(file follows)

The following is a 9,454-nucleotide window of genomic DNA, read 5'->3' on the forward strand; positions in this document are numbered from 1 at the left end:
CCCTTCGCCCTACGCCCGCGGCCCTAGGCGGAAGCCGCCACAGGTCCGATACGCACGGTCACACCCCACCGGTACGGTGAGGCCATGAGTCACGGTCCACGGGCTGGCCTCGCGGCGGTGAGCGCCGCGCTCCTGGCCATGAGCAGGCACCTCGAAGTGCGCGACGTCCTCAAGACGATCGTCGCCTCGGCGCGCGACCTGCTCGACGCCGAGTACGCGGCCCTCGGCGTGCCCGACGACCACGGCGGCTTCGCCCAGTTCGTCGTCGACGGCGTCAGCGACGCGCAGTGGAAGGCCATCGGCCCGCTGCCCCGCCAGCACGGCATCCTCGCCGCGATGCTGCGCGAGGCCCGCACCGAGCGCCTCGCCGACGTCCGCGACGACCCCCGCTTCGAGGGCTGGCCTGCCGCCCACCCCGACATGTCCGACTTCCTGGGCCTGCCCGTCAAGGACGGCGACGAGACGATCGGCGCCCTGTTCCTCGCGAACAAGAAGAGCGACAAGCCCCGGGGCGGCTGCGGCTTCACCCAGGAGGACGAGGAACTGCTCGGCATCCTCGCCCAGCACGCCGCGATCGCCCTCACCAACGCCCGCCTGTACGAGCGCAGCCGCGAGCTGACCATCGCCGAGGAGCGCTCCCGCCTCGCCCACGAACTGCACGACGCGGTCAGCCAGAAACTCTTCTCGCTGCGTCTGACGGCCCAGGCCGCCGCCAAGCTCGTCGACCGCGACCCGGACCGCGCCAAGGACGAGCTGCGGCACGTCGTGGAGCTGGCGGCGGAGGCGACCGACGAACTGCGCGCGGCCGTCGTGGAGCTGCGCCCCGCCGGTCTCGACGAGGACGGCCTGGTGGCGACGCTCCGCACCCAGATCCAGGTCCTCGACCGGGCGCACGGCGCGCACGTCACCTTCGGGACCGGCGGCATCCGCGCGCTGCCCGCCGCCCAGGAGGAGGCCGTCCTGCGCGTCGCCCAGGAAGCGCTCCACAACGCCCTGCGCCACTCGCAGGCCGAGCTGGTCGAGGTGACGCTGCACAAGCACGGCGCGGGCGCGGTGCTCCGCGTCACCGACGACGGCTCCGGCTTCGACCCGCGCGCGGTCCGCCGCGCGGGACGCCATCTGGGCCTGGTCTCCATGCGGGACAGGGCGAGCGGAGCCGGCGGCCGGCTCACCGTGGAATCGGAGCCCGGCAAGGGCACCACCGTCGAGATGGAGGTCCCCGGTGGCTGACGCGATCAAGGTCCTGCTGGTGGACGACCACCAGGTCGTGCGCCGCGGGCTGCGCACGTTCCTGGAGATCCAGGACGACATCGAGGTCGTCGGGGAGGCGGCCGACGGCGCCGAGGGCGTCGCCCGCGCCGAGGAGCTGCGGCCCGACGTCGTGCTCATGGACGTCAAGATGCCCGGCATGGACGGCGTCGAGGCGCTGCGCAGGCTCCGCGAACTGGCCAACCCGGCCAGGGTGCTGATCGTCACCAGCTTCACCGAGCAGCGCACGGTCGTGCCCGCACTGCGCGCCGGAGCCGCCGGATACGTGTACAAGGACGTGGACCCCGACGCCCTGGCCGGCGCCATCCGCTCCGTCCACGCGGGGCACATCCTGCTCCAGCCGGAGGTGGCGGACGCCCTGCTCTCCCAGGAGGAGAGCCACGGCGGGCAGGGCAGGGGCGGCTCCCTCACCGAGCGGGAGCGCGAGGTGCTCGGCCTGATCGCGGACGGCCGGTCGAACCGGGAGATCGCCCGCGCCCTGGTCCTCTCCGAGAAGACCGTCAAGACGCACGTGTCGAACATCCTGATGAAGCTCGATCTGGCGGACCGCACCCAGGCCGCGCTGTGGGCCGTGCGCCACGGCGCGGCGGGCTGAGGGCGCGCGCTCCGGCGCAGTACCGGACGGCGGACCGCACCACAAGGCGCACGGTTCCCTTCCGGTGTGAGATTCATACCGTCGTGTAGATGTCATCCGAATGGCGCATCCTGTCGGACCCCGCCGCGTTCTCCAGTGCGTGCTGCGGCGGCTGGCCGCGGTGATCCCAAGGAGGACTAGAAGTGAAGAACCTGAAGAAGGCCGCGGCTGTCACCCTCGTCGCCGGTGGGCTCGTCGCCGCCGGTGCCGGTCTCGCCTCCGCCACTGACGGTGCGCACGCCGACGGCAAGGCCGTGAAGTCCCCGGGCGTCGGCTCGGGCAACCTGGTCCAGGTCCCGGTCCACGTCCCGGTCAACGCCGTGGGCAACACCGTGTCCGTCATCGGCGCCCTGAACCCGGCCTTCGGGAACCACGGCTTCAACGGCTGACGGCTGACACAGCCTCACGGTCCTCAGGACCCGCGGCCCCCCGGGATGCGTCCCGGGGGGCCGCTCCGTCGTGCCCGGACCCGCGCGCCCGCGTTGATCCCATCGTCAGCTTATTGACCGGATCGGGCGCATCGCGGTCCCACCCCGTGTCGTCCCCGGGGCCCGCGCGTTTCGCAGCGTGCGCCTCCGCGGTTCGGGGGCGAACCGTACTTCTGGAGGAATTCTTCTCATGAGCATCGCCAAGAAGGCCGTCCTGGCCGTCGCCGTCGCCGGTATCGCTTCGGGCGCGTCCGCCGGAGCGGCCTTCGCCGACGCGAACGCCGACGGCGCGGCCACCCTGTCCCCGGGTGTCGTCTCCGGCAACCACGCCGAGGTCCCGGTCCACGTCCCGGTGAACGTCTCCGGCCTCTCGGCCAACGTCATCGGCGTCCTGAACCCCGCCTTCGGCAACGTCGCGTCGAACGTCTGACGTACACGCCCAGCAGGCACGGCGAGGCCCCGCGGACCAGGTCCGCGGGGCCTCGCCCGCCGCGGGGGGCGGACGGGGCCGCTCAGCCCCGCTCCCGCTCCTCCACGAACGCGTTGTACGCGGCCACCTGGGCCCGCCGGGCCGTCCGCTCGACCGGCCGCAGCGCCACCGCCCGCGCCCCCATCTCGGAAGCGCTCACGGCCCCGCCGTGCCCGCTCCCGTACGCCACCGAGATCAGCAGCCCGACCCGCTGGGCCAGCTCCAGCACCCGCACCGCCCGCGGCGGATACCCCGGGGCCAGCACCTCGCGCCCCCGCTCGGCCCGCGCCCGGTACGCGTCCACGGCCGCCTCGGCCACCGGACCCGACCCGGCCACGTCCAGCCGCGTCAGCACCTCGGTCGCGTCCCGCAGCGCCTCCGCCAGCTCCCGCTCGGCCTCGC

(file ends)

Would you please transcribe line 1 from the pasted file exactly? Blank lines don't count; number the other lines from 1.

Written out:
The following is a 9,454-nucleotide window of genomic DNA, read 5'->3' on the forward strand; positions in this document are numbered from 1 at the left end: